We must value our water resources

Wednesday, February 28, 2018

Fisheries and other water resources must be protected to meet the demand of the future generation.

Among the valuable natural resources that The Gambia has include its fisheries and water resources and therefore all efforts must be put in place to protect them. 

The fact that industrial fishing vessels are monitored through regular patrols by The Gambia Navy to enforce regulations, more and more stringent measures have to be put in place to ensure maximum protection. The fishing industry is one of the biggest employers in this country – mainly on self-employed basis.

According to reliable information, for the purpose of resources management and to reduce conflict between the industrial and artisanal fishing fleets, fisheries waters of The Gambia have been delineated into 7 and 12-nautical-mile fishing areas. No industrial fishing vessel is allowed to fish within the 7-n.m. limit, which is fished by artisanal fishers with environmentally friendly fishing techniques. The grounds between 7 and 12 n.mi. are fished by vessels up to 250 GRT capacity, and beyond the 12-n.m. to the EEZ boundary is open to all licensed vessels.

However, the recent allegation advanced by fishermen over possible ‘semi industrial fishing’ is an issue that needs to be investigated, because any form of industrial fishing needs licencing. It’s important to think that protecting our fisheries and water resources is equally as important as protecting the livelihood of the citizenry.

This country is well known for its artisanal fishing, although it’s incredibly hard to access the current statistic about our fishing industry; the only information available is dated back from 2003-2004.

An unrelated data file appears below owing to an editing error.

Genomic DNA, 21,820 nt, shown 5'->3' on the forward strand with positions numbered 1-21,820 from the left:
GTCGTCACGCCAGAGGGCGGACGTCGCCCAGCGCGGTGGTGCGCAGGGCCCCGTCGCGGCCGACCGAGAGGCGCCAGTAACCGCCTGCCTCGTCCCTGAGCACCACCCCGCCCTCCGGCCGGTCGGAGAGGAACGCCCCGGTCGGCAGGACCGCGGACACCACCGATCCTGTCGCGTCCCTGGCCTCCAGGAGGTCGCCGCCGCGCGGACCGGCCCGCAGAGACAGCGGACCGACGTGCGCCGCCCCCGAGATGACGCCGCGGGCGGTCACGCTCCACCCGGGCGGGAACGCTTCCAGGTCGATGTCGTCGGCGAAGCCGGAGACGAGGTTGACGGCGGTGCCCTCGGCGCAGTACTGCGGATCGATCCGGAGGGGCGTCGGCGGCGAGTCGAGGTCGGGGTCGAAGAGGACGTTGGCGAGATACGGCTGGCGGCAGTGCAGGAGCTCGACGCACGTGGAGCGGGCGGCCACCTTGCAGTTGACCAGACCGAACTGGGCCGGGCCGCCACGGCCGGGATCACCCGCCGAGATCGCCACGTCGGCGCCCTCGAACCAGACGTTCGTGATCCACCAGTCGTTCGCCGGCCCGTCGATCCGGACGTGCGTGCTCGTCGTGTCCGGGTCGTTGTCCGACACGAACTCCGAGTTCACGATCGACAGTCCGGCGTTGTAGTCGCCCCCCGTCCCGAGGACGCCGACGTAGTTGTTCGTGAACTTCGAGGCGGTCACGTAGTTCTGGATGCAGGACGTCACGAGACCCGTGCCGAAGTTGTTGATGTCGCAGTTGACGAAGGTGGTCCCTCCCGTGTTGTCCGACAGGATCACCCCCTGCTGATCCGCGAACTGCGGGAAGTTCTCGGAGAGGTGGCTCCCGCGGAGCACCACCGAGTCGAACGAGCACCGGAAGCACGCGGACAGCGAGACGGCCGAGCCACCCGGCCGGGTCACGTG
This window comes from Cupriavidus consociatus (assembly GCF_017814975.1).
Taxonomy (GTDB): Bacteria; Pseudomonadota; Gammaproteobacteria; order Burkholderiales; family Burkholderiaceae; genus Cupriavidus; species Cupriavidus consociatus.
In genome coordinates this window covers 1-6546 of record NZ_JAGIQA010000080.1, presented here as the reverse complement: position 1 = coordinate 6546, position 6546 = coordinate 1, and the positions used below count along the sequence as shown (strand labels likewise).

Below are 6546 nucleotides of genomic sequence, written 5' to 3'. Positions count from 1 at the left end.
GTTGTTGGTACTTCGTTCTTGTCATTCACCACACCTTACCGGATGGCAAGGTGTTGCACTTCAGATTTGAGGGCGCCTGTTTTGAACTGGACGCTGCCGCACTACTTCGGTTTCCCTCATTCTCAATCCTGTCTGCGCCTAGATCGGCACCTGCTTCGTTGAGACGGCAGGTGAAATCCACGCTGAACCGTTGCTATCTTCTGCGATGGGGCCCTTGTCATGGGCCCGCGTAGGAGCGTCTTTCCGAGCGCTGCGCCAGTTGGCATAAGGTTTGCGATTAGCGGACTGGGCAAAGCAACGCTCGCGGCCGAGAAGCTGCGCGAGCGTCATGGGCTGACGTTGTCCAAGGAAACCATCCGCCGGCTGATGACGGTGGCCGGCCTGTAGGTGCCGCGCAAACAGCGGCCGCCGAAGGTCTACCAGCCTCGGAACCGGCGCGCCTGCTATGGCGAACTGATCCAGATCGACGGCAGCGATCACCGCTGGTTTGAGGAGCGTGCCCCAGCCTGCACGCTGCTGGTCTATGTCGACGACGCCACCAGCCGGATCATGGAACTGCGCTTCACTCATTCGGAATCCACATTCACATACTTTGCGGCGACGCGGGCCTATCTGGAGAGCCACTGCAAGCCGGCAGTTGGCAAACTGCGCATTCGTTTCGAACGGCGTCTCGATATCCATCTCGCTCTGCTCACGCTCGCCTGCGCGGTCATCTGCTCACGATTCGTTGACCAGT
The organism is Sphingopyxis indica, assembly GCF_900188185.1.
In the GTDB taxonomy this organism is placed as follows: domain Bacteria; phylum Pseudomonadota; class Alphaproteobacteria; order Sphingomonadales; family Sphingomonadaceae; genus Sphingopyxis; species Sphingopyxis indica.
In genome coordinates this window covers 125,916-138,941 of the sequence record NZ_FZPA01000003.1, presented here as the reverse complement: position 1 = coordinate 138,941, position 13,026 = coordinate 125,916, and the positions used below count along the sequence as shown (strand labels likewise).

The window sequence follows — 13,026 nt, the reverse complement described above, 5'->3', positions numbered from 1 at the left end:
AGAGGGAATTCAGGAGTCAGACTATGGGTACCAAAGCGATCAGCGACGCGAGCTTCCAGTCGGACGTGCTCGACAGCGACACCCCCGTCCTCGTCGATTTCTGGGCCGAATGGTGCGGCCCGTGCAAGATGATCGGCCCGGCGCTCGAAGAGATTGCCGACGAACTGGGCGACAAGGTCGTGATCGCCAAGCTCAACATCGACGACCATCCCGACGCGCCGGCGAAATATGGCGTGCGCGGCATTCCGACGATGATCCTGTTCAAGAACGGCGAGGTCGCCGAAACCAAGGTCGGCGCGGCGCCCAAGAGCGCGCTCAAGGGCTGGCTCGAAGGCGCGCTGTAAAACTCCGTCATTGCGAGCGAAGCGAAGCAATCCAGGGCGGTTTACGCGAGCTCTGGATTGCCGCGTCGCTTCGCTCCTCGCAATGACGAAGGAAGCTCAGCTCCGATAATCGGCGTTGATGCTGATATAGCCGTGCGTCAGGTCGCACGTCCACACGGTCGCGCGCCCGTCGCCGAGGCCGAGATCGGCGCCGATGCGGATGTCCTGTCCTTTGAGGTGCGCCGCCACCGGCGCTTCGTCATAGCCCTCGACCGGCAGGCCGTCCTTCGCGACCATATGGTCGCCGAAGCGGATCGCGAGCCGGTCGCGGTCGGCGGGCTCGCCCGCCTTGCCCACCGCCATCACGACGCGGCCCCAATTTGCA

The artisanal sub-sector which is widely dispersed throughout the country and is mainly based on canoes with outboard engines. There are approximately 1,800 such boats in The Gambia, according to statistics.

The industrial sub-sector which comprises a small number of; mainly foreign owned, trawlers. In 2001 there were 57 such boats and one factory ship licenced to fish in Gambia waters.

It’s was estimated that the total annual fish production in 2002 was circa 43,000 metric tones (mt), of which only 573 tonnes was exported in 2003. Most exports were aimed at EU markets. It is believed that the Maximum Sustainable Yield for all species in Gambian territorial waters stands at between 150,000 mt. and 200,000 mt.

The allegation about semi industrial fishing activities is debunked by the permanent secretary of Fisheries, Water Resources and National Assembly Matters Ministry, saying they have been also building capacities of stakeholders to manage the community fishing centers for the benefit of the present and future generation.

He said that they believed in a system called co-management where government stakeholders and the committees work together in the management and development of the fisheries sector.

However, all what the government needs to do is to hugely invest in our fishing industry and encourage Gambians to engage in fishing activates. 

“Fishing is much more than fish. It is the great occasion when we may return to the fine simplicity of our forefathers.”

Herbert Hoover